Among them is the Bolsa Família (Family Stipend), which has become a global reference in income transfer programmes for families that keep their children vaccinated and in school.

Inspired by Brazilian Bertha Lutz, a pioneer as an advocate in gender equality in the UN Charter, we have passed a bill that makes equal pay between women and men mandatory when they perform the same role.

We shall fight femicide and all forms of violence against women.

We shall rigorously advocate for the rights of LGBTQI+ groups and of people with disabilities.

We have revived social participatory practices as a strategic tool for implementing public policies.

Mr. President,

Acting against climate change involves thinking about tomorrow and facing historical inequalities.

Rich countries grew based on a model with high rates of climate-damaging gas emissions.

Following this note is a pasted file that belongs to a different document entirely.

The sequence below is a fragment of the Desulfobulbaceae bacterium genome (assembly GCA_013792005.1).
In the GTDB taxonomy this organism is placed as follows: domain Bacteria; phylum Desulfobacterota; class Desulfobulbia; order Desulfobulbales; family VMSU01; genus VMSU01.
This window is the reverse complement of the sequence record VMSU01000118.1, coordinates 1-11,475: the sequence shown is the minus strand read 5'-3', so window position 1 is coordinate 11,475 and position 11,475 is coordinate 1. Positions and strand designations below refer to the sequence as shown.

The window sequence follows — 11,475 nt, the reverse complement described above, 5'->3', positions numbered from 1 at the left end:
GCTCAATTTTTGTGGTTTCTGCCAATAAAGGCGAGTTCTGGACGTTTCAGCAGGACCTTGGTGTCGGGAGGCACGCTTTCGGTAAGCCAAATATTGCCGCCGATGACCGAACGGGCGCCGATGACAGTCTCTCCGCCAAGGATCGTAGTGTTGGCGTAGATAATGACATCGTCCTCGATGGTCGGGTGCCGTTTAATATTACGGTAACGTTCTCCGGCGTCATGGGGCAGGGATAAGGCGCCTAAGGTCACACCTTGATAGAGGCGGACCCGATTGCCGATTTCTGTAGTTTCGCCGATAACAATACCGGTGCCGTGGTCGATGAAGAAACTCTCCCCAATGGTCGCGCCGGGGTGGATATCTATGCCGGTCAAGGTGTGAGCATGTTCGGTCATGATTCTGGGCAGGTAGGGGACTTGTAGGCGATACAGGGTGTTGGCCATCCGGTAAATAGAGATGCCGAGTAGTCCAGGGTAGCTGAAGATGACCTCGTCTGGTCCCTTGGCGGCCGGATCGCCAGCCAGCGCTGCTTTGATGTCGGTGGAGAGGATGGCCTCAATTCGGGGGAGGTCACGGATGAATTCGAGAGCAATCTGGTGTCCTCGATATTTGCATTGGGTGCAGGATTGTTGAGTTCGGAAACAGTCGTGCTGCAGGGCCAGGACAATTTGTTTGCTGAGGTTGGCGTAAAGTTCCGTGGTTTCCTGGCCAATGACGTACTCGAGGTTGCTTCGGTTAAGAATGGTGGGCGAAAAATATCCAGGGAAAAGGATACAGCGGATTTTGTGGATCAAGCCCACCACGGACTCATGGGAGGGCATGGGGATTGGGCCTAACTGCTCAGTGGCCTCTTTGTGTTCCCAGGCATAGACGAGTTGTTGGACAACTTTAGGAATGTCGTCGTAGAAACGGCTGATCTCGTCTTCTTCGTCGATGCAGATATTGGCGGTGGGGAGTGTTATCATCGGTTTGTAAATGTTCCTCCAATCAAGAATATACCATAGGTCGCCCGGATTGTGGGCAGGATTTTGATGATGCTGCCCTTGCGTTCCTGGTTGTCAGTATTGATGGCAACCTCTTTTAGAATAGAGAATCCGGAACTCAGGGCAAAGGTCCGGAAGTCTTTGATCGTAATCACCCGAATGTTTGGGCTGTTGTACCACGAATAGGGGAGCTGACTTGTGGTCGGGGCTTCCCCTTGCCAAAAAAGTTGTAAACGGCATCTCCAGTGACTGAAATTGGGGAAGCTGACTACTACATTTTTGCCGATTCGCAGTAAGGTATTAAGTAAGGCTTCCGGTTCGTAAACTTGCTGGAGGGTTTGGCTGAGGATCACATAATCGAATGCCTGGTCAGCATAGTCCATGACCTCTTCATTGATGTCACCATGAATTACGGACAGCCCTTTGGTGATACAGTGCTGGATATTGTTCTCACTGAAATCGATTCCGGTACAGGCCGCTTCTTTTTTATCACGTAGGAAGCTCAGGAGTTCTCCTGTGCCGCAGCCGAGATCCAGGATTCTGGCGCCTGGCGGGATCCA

The climate emergency makes it urgent to correct course and implement what has already been agreed.

There is no other reason why we speak of common, but differentiated responsibilities.

It is the vulnerable populations in the Global South who are most affected by the loss and damage caused by climate change.

The richest 10% of the world’s population are responsible for almost half of all carbon released into the atmosphere.

We, developing countries, do not want to repeat this model.

In Brazil, we have already proven once and will prove again that a socially fair and environmentally sustainable model is possible.

We are at the forefront of energy transition, and our matrix is already one of the cleanest in the world.

87% of our electrical power comes from clean and renewable sources.